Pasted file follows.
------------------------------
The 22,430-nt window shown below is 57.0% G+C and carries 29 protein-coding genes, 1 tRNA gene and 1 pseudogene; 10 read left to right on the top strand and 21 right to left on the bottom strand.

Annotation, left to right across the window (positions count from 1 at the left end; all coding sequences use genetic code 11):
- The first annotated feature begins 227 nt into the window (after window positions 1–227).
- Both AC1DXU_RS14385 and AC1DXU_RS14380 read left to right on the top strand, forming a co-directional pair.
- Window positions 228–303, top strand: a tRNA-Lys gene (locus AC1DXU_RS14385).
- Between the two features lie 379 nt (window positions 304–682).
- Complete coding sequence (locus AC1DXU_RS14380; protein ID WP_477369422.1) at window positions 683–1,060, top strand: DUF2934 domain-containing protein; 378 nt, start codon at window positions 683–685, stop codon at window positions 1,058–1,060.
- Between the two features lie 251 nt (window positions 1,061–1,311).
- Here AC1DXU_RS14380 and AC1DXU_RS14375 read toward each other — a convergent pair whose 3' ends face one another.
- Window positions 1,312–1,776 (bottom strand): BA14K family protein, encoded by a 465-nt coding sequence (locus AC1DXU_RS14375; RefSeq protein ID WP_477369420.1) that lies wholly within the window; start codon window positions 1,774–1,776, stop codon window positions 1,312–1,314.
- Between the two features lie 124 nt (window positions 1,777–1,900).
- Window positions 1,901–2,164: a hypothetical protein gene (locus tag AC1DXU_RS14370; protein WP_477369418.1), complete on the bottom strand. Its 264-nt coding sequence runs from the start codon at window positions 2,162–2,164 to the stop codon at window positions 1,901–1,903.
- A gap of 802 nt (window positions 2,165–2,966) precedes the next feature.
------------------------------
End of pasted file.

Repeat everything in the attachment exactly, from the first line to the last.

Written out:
The 22,430-nt window shown below is 57.0% G+C and carries 29 protein-coding genes, 1 tRNA gene and 1 pseudogene; 10 read left to right on the top strand and 21 right to left on the bottom strand.

Annotation, left to right across the window (positions count from 1 at the left end; all coding sequences use genetic code 11):
- The first annotated feature begins 227 nt into the window (after window positions 1–227).
- Both AC1DXU_RS14385 and AC1DXU_RS14380 read left to right on the top strand, forming a co-directional pair.
- Window positions 228–303, top strand: a tRNA-Lys gene (locus AC1DXU_RS14385).
- Between the two features lie 379 nt (window positions 304–682).
- Complete coding sequence (locus AC1DXU_RS14380; protein ID WP_477369422.1) at window positions 683–1,060, top strand: DUF2934 domain-containing protein; 378 nt, start codon at window positions 683–685, stop codon at window positions 1,058–1,060.
- Between the two features lie 251 nt (window positions 1,061–1,311).
- Here AC1DXU_RS14380 and AC1DXU_RS14375 read toward each other — a convergent pair whose 3' ends face one another.
- Window positions 1,312–1,776 (bottom strand): BA14K family protein, encoded by a 465-nt coding sequence (locus AC1DXU_RS14375; RefSeq protein ID WP_477369420.1) that lies wholly within the window; start codon window positions 1,774–1,776, stop codon window positions 1,312–1,314.
- Between the two features lie 124 nt (window positions 1,777–1,900).
- Window positions 1,901–2,164: a hypothetical protein gene (locus tag AC1DXU_RS14370; protein WP_477369418.1), complete on the bottom strand. Its 264-nt coding sequence runs from the start codon at window positions 2,162–2,164 to the stop codon at window positions 1,901–1,903.
- A gap of 802 nt (window positions 2,165–2,966) precedes the next feature.